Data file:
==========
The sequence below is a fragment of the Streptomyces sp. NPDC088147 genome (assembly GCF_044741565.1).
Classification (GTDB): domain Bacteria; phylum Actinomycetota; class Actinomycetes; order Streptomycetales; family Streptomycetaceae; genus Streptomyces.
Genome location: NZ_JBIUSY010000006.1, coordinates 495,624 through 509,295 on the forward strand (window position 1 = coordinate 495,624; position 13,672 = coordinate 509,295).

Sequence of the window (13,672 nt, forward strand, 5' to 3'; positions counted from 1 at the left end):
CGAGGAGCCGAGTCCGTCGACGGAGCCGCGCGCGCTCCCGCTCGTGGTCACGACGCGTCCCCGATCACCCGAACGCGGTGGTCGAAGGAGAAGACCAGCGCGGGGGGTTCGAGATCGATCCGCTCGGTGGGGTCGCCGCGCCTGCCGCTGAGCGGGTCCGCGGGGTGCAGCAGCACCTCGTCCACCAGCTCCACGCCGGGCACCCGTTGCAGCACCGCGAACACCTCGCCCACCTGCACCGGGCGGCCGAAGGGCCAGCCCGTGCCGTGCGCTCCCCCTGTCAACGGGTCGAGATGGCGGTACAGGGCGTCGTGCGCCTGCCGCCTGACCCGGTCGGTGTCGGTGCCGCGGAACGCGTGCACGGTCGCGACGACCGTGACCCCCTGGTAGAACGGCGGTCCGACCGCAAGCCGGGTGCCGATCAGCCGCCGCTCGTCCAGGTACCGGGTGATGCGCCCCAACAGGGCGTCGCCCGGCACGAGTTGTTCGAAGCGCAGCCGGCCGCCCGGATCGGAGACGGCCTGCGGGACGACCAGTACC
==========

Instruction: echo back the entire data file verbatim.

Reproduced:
The sequence below is a fragment of the Streptomyces sp. NPDC088147 genome (assembly GCF_044741565.1).
Classification (GTDB): domain Bacteria; phylum Actinomycetota; class Actinomycetes; order Streptomycetales; family Streptomycetaceae; genus Streptomyces.
Genome location: NZ_JBIUSY010000006.1, coordinates 495,624 through 509,295 on the forward strand (window position 1 = coordinate 495,624; position 13,672 = coordinate 509,295).

Sequence of the window (13,672 nt, forward strand, 5' to 3'; positions counted from 1 at the left end):
CGAGGAGCCGAGTCCGTCGACGGAGCCGCGCGCGCTCCCGCTCGTGGTCACGACGCGTCCCCGATCACCCGAACGCGGTGGTCGAAGGAGAAGACCAGCGCGGGGGGTTCGAGATCGATCCGCTCGGTGGGGTCGCCGCGCCTGCCGCTGAGCGGGTCCGCGGGGTGCAGCAGCACCTCGTCCACCAGCTCCACGCCGGGCACCCGTTGCAGCACCGCGAACACCTCGCCCACCTGCACCGGGCGGCCGAAGGGCCAGCCCGTGCCGTGCGCTCCCCCTGTCAACGGGTCGAGATGGCGGTACAGGGCGTCGTGCGCCTGCCGCCTGACCCGGTCGGTGTCGGTGCCGCGGAACGCGTGCACGGTCGCGACGACCGTGACCCCCTGGTAGAACGGCGGTCCGACCGCAAGCCGGGTGCCGATCAGCCGCCGCTCGTCCAGGTACCGGGTGATGCGCCCCAACAGGGCGTCGCCCGGCACGAGTTGTTCGAAGCGCAGCCGGCCGCCCGGATCGGAGACGGCCTGCGGGACGACCAGTACC